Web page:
U.S. - South Korea Drills
In this handout photo released by the South Korean Defense Ministry, U.S. M270 Multiple Launch Rocket System firing an MGM-140 Army Tactical Missile during a U.S.-South Korea joint missile drill aimed to counter North Korea's intercontinental ballistic missile test in East Coast, South Korea, July 5, 2017. Getty Images/ South Korean Defense Ministry

A comment made by President Donald Trump in the passing during a press conference, following the historic summit with North Korean leader Kim Jong Un on Monday, left South Korea’s department of defense disheveled.

Without any prior warning, Trump announced he will be suspending the annual U.S.-South Korean military drills and move forward with the plan to remove the 28,500 American troops stationed in Seoul.

“I want to bring our soldiers back home,” Trump said, adding that it was “not part of the equation right now.” Next he said: “We will be stopping the war games, which will save us a tremendous amount of money unless and until we see the future negotiation is not going along like it should. But we’ll be saving a tremendous amount of money. Plus, I think it’s very provocative.”

The POTUS’ remarks came as a big surprise to South Korea, which said on Tuesday that Washington has not reached out to them to discuss halting the military drills.

“At this current point, there is a need to discern the exact meaning and intent of President Trump’s comments,” Seoul’s Defense Ministry said, Twin Cities Pioneer Press reported.

However, at the same time, the executive office of South Korean President Moon Jae-in told their state media outlet Yonhap News that the suspension of joint military drills may be a necessary step in urging North Korea to enter denuclearization talks.

Also, the U.S. forces stationed at South Korea admitted that Department of Defense or the Indo-Pacific Command had given them “no updated guidance on the execution or cessation of training exercises” and hence will continue to coordinate with their Seoul counterparts and maintain their current positions until further notice.

Trump’s primary reason for suspending the war games was that it drained money, although he provided no estimate of the expenditure – a decision that has got mixed reactions from America’s political allies around the globe.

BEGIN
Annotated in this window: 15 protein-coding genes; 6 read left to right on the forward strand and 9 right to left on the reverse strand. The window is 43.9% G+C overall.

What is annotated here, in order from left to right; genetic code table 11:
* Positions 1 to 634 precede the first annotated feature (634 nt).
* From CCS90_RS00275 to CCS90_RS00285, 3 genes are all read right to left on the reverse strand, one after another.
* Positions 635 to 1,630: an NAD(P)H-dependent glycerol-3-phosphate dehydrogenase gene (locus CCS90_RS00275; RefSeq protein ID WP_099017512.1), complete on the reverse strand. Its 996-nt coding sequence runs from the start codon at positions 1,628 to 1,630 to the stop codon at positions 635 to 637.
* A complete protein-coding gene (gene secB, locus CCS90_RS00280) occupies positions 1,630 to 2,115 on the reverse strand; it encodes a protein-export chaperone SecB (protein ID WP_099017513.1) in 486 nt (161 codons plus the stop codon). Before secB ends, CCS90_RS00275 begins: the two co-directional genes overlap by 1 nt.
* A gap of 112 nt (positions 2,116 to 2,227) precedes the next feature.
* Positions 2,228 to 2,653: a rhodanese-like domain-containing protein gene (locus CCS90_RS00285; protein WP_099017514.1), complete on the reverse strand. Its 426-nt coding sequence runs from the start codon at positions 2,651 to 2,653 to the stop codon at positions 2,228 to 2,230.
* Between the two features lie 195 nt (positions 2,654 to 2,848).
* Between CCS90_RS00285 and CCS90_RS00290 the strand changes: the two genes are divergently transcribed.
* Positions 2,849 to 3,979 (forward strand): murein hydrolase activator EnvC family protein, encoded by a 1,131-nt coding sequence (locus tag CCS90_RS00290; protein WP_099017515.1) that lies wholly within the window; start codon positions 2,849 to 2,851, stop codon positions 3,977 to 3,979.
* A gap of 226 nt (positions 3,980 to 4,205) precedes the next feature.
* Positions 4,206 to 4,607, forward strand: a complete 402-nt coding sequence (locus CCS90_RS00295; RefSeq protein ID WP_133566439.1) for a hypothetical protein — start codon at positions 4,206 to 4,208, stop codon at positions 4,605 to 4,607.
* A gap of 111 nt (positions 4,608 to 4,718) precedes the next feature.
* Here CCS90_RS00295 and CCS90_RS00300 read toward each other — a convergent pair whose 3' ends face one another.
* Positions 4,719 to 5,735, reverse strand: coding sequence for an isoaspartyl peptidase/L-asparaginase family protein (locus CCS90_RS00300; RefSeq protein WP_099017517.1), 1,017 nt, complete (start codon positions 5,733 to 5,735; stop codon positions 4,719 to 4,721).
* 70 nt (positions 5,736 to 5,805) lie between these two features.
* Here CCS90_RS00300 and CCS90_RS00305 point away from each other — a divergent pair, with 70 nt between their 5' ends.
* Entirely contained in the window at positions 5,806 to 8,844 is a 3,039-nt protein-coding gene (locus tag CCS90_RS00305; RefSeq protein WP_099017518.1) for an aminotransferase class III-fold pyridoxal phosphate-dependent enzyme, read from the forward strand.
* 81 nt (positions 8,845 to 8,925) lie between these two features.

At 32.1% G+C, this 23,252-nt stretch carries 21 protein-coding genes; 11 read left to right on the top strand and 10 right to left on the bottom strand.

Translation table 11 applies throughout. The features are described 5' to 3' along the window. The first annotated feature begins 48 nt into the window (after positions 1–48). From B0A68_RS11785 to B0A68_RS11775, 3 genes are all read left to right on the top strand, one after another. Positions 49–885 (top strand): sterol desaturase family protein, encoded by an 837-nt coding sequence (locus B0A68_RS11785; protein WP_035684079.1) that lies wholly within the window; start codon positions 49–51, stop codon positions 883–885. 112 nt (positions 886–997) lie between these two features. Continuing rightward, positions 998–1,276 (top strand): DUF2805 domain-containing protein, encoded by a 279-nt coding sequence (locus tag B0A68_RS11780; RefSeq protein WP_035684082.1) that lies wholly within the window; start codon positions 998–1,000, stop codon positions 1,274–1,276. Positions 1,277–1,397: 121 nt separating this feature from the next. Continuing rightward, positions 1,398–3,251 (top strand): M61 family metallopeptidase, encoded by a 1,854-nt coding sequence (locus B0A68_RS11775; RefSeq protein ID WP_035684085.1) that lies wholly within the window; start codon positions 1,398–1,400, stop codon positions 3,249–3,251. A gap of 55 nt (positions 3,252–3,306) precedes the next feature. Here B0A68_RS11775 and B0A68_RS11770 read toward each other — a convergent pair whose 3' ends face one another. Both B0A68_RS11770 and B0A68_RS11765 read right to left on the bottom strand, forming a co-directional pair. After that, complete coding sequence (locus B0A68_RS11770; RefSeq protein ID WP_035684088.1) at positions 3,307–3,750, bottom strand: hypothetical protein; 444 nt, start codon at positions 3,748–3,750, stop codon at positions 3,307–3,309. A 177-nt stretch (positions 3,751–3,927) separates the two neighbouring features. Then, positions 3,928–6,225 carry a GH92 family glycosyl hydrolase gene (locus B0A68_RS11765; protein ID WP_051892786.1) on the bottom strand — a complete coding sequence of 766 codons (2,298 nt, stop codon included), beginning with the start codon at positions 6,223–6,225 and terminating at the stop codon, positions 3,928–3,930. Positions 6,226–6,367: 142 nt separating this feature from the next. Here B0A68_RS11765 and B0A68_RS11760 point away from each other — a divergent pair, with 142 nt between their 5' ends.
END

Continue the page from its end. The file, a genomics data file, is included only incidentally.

Japan’s Minister of Defence Itsunori Onodera told reporters Wednesday that joint military exercises were “vital” for East Asian security and hence should not be suspended.

“We would like to seek an understanding of this between Japan, the U.S. and South Korea,” he said, Reuters reported.

On the other hand, Russia and China, who joined North Korea in criticizing the joint military drills in the past, welcomed Trump's decision. In fact, the Chinese foreign ministry hinted before Trump’s press conference that it knew about the president’s decision in advance.

“Our suspension for suspension process is right and has been realized," a spokesperson for the ministry stated, a BBC correspondent in China reported.

Similar sentiments were echoed by the Russian foreign ministry on Tuesday.

"We welcome the negotiations of chairman of the State Affairs Commission of North Korea Kim Jong-un and US President Donald Trump," the Ministry said in a statement. “We assess positively the statement of US president after the meeting saying that it was inappropriate to hold military exercises during the negotiations. We are convinced that the cessation of provocative actions is a necessary step towards decreasing tensions on the peninsula and establishing an atmosphere of trust there.”